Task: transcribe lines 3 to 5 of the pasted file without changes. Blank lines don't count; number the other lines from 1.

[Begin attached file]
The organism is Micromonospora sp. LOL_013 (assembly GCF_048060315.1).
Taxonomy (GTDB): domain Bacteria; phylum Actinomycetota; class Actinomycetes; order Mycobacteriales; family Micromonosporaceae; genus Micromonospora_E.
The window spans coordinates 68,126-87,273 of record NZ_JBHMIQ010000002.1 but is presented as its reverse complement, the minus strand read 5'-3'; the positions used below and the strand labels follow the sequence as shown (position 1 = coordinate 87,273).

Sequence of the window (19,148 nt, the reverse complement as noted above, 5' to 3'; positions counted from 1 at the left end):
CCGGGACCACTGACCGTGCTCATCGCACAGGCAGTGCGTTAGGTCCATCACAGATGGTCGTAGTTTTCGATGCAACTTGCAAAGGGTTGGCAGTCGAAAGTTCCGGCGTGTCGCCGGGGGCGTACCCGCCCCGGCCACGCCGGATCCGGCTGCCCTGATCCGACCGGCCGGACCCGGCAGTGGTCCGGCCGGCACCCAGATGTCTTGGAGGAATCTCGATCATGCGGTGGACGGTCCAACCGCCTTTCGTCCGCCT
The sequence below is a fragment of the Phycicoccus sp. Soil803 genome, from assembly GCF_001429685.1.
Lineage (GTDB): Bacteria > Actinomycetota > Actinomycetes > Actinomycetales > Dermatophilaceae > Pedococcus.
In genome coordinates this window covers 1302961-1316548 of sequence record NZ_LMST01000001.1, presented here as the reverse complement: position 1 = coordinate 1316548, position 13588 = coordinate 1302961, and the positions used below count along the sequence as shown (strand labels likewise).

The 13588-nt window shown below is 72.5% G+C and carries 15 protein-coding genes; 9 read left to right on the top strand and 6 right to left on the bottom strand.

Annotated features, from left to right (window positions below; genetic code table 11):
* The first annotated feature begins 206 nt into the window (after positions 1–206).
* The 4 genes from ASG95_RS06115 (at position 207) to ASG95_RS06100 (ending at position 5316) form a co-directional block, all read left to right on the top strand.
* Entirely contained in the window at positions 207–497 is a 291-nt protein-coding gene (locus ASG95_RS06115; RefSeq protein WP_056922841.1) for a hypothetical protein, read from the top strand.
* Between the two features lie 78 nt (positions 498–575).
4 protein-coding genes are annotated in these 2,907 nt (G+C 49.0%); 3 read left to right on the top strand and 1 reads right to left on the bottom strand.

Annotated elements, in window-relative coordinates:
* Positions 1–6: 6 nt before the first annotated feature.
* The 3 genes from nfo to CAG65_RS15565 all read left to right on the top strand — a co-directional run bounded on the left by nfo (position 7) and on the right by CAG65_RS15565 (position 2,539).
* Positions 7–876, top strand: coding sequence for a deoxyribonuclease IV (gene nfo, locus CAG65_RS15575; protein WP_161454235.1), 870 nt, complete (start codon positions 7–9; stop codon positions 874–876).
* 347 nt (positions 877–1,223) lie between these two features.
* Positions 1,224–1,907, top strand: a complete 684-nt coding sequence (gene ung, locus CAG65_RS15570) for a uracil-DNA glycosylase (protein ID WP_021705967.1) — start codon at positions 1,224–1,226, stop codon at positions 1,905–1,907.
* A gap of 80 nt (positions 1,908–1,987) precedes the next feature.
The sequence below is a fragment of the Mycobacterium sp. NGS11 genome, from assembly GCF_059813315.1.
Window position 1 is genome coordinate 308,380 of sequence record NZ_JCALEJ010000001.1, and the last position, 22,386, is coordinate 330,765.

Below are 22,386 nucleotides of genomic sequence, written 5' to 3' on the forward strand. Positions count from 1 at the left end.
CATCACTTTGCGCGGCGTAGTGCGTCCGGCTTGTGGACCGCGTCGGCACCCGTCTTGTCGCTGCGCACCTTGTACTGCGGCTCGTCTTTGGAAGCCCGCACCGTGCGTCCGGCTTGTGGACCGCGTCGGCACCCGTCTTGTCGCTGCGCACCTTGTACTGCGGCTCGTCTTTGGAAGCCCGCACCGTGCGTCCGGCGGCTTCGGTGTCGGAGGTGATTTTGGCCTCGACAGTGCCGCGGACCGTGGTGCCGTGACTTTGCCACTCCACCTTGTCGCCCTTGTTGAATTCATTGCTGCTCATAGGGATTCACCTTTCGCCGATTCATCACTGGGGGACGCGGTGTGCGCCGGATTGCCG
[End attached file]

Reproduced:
The window spans coordinates 68,126-87,273 of record NZ_JBHMIQ010000002.1 but is presented as its reverse complement, the minus strand read 5'-3'; the positions used below and the strand labels follow the sequence as shown (position 1 = coordinate 87,273).

Sequence of the window (19,148 nt, the reverse complement as noted above, 5' to 3'; positions counted from 1 at the left end):
CCGGGACCACTGACCGTGCTCATCGCACAGGCAGTGCGTTAGGTCCATCACAGATGGTCGTAGTTTTCGATGCAACTTGCAAAGGGTTGGCAGTCGAAAGTTCCGGCGTGTCGCCGGGGGCGTACCCGCCCCGGCCACGCCGGATCCGGCTGCCCTGATCCGACCGGCCGGACCCGGCAGTGGTCCGGCCGGCACCCAGATGTCTTGGAGGAATCTCGATCATGCGGTGGACGGTCCAACCGCCTTTCGTCCGCCT